By Gail Dutton
Methods to detect host cell proteins (HCPs) in monoclonal antibodies (mAbs) and similar classes of biotherapeutics are standard and reliable, but not, it seems, in gene therapy viral vector products. Adeno-associated viruses (AAVs) and other advanced biotherapeutic products are more complex than mAbs, with a range of vectors and expression systems as well as less well-developed processes. Consequently, there are still only limited insights into residual HCPs in otherwise purified products and imperfect methods to identify them.
Last year, a 26-company collaboration led by the BioPhorum Development Group identified oft-seen high-risk HPCs, along with control strategies.
Tech is readily available
This year, a new detection method developed by scientists at The National Institute for Bioprocessing Research and Training (NIBRT) in Dublin, Ireland and Patheon Viral Vector Services in Florida, addresses the identification hurdle by using single-pot solid-phase-enhanced sample preparation (SP3) followed by liquid chromatography-mass spectrometry (LC-MS).
“For AAV gene therapy product developers, the technology is available and readily applicable to assist them in better understanding the HCP loading present in their product and to help them optimize their downstream process and minimize the HCPs,” Jonathan Bones, PhD, principal investigator, characterization and comparability group, NIBRT, tells GEN.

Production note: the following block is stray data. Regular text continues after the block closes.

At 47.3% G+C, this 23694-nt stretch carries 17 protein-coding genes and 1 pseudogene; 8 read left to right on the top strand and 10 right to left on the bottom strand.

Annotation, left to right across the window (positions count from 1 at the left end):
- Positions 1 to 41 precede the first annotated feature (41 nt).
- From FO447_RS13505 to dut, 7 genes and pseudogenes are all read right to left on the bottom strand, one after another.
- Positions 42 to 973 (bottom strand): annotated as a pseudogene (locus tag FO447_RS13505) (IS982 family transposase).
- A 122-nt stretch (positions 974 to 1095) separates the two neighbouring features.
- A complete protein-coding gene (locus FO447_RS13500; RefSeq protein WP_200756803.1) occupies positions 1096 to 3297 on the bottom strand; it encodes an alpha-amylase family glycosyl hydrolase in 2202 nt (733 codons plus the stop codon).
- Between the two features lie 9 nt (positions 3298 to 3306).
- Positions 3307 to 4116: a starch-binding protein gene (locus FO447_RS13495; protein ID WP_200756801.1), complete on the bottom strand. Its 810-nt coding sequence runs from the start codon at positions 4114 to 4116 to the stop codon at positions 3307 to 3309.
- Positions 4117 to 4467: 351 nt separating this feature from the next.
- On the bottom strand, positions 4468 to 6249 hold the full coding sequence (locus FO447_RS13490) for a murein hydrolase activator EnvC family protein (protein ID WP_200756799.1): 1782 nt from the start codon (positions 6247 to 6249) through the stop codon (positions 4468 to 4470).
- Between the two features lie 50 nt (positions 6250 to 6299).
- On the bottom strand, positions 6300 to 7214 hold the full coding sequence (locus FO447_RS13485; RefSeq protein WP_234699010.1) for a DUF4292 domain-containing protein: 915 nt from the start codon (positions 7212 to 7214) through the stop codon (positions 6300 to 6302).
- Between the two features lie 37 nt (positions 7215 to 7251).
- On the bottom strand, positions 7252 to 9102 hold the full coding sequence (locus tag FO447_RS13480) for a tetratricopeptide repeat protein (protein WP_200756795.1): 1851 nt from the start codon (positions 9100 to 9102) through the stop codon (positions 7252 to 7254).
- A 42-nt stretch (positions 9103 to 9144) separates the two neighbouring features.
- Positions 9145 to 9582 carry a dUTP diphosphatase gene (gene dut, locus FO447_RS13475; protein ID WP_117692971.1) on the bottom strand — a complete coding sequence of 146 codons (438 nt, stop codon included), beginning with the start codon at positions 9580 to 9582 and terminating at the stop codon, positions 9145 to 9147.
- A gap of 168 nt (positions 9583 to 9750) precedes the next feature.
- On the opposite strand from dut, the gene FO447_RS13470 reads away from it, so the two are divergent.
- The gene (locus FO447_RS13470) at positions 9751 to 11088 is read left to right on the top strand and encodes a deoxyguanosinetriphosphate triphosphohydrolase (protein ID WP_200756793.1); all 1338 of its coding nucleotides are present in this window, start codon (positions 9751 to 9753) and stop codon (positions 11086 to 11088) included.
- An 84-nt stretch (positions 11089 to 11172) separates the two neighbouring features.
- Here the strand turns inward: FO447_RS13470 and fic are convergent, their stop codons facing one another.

The researchers identified HCP proteins in preparations of AAV8 vectors from mammalian cells and AAV2 vectors from insect cells, estimating HCP in both femtomoles and parts per million. Of the 113 HEK293-derived HCP proteins in AAV2, 69 were quantified and some were “potentially immunogenic.” No proteases were found in the AAV2 samples.
Of the 102 Sf9 HCPs found in the AAV8 preparation, 72 were quantified. They included “multiple potential product-degrading HCPs” as well as “proteins associated with the baculovirus infection required to generate AAVs in Sf9 cells.” However, the scientists cautioned, their interpretation is limited by the lack of available databases and proteome annotation. NIBRT groups are working now to expand those databases.
HCPs identified from either AAV8 or AAV2 included multiple heat shock proteins–notably the abundant HSP90A–and several histones that could increase patient risks at higher concentrations. Bones and colleagues also identified HCPs related to apoptosis, cell cycle and proliferation, and stress response, which could possibly serve as targets for subsequent purification strategies.
At the recent American Society for Mass Spectrometry Conference, Bones’ group reported identifying and quantifying HCPs at parts per billion levels using Thermo Fisher Scientific’s new Orbitrap Astral MS instrument.
“By exploring this data,” he says, “we can generate insights into the cellular processes and responses during viral capsid manufacture. The deeper insights we get, the more we can inform downstream process optimization to ensure removal of HCPs and minimize patient risks.”